[RESULTS: Didn’t matter, the wheels were in motion for Singer to direct X-Men after The Usual Suspects.]

X-Men (2000)

Budget: 75 mil
Box office: 296 mil

Net profit: 221 mil
RT score: 82%

[RESULTS: Score! Sequel!]

X2 (2003)

Budget: 110 mil
Box office: 408 mil

Net profit: 298 mil
RT score: 87%

[RESULTS: Sequel! …S-sequel?]

Superman Returns (2006)

Budget: 270 mil
Box office: 391 mil

Net profit: 121 mil
RT score: 76%

[RESULTS: Uh. NOT GOOD ENOUGH, SINGER. Although we did spend 70 million trying to reboot this thing before you even signed on, so…]

Valkyrie (2008)

Budget: 75 mil
Box office: 200 mil

Net profit: 125 mil
RT score: 62%

[RESULTS: That’ll do.]

Jack the Giant Slayer (2013)

Budget: 195 mil
Box office: 198 mil

Net profit: 3 mil
RT score: 52%

[RESULTS: Yeah, no. FUCK NO. X-Men or GTFO.]

X-Men: Days of Future Past (2014)

Budget: 200 mil
Box office: 503+ mil

Net profit: 303 mil (and counting)
RT score: 92%

[RESULTS: Bryan Singer is relevant again!]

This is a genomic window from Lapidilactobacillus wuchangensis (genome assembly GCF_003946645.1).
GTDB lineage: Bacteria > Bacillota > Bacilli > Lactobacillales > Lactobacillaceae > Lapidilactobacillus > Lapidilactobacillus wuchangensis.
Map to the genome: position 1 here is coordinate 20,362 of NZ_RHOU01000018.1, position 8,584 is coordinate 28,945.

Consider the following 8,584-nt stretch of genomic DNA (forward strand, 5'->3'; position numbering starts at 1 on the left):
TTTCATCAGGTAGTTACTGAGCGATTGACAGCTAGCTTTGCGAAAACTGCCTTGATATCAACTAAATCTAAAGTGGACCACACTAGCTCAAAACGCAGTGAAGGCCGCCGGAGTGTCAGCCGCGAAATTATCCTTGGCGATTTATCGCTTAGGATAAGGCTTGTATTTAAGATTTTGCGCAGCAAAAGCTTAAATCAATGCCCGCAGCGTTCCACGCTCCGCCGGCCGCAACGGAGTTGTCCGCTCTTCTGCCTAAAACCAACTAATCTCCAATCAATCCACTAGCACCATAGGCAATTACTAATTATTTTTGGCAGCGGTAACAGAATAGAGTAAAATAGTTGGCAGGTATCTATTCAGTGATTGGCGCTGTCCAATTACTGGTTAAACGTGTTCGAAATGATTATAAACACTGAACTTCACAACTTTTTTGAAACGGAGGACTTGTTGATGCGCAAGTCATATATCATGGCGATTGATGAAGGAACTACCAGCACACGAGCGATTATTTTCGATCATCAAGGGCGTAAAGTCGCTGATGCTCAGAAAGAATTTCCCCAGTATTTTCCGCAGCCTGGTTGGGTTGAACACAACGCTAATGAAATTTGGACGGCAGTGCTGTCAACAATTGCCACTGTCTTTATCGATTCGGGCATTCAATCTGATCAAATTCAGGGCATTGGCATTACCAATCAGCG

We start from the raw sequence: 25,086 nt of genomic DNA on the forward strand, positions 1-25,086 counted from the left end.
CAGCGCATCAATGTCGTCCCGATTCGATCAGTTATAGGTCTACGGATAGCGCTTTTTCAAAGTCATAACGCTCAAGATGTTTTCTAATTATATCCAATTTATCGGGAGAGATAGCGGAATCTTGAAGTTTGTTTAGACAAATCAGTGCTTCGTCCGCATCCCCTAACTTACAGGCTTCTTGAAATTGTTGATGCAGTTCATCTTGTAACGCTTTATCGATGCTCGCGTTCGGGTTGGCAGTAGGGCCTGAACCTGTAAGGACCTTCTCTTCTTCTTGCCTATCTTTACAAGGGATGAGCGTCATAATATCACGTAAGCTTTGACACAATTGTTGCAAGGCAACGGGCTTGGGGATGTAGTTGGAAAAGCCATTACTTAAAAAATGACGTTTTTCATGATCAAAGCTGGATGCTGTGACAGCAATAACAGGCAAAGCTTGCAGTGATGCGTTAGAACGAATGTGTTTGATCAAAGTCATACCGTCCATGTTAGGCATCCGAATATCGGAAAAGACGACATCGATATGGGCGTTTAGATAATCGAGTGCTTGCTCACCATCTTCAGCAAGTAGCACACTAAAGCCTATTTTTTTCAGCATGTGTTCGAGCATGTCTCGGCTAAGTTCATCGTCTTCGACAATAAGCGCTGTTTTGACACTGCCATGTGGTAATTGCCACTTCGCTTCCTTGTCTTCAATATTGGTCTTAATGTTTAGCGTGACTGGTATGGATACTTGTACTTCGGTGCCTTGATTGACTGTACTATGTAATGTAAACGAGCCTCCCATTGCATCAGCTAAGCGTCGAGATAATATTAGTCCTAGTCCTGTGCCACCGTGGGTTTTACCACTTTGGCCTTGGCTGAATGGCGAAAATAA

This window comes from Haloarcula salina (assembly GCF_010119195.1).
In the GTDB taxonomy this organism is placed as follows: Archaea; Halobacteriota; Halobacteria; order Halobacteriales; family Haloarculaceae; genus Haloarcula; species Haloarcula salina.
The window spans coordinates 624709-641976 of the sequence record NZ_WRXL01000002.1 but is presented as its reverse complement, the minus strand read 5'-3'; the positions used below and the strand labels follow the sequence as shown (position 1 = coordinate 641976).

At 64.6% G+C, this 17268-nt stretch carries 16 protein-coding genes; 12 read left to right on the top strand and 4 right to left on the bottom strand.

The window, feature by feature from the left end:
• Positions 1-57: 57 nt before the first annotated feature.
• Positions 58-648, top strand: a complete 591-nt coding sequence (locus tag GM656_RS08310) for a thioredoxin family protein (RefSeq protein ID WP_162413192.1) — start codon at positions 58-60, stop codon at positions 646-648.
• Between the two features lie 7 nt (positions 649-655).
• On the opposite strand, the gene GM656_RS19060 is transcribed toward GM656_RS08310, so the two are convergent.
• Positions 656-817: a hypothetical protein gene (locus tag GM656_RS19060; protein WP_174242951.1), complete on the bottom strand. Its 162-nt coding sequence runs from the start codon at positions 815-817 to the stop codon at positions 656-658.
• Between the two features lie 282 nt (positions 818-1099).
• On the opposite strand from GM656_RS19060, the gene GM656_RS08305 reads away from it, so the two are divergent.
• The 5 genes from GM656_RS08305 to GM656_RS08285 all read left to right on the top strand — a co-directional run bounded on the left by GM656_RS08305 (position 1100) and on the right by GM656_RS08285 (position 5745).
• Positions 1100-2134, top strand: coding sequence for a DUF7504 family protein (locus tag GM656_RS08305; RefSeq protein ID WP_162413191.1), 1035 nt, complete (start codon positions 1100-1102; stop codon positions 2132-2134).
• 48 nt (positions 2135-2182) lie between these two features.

So far, when judging numbers alone, this gender disparity cannot fairly be linked to “male privilege”. I’m not saying it isn’t a factor — it very well may be — but I look at those numbers and the response to those films and these careers all make sense to me. Lexi Alexander’s is no exception.

But then, she’s hardly the only female filmmaker.

CATHERINE HARDWICKE has been a noted example of the industry’s gender bias. She got her name on the director map with Thirteen, which made 10 mil off a 2 mil budget (Net profit: 8 mil). This got her Lords of Dogtown, which received mediocre reviews and bombed with 13 mil off a 25 mil budget (Net profit: -12 mil). She got another chance with The Nativity Story, which received negative reviews and barely made a dent with 46 mil off a 35 mil budget (Net profit: 11 mil). Two strikes, but hey, could be flukes. Didn’t stop her from being able to direct Twilight, which brought the legions of fans of the young adult series out in droves and was a massive cultural phenomenon (Net profit: 356 mil). And… then what?